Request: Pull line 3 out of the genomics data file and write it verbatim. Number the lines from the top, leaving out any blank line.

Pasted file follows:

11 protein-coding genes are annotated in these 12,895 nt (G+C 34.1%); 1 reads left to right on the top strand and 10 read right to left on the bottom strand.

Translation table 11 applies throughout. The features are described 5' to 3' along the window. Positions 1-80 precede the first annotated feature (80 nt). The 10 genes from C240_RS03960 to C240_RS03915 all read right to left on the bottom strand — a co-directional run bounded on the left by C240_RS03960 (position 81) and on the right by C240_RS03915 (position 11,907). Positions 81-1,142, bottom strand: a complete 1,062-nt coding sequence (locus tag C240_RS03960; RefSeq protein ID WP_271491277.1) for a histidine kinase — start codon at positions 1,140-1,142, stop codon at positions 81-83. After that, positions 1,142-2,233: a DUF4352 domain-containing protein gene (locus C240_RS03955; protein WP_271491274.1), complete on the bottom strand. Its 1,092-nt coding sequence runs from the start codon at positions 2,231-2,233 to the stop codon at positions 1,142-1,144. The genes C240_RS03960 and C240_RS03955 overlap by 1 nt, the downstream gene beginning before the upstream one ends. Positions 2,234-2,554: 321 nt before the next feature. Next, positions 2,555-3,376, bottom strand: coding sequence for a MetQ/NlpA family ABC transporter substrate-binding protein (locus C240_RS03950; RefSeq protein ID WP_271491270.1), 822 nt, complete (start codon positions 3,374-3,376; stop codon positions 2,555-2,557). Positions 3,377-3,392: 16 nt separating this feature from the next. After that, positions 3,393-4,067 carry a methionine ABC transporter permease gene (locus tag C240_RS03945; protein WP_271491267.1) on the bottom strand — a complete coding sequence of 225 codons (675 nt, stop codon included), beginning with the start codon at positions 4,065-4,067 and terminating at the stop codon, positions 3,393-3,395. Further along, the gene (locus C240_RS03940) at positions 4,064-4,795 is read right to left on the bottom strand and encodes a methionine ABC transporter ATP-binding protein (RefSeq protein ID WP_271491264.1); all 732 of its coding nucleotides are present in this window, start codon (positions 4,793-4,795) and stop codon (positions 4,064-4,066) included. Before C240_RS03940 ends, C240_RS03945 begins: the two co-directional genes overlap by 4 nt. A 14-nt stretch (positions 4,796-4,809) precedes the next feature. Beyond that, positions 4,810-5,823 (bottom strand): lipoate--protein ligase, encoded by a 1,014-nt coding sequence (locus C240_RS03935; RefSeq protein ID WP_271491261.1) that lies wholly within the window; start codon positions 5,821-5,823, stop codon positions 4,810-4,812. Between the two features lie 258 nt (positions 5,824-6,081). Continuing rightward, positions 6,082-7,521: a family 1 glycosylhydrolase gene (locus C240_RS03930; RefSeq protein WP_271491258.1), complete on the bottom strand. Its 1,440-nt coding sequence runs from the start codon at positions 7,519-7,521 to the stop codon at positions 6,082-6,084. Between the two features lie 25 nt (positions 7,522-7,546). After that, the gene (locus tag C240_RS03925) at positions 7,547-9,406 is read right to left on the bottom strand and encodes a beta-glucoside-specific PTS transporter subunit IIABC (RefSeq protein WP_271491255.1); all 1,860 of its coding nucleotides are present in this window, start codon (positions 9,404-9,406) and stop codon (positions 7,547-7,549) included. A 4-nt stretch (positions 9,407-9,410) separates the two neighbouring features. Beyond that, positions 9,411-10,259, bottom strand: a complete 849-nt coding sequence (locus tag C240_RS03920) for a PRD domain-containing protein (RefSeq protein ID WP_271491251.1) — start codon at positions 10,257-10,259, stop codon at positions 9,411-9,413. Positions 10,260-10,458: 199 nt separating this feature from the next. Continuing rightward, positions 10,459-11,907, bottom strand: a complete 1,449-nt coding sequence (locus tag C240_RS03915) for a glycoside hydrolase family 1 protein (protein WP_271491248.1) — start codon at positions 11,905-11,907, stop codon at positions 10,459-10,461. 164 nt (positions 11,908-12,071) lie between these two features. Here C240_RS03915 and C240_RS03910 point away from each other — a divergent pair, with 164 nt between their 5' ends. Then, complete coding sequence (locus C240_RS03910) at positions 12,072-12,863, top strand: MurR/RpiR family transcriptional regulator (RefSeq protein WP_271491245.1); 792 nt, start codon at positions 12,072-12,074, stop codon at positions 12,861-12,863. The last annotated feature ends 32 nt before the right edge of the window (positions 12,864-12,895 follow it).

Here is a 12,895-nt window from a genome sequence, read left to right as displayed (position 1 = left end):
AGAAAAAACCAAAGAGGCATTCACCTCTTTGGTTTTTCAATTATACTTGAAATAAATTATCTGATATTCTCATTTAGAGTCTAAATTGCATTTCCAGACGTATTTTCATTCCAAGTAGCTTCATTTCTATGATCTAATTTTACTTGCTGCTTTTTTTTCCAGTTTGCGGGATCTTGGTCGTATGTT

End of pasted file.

Here is a 12,895-nt window from a genome sequence, read left to right as displayed (position 1 = left end):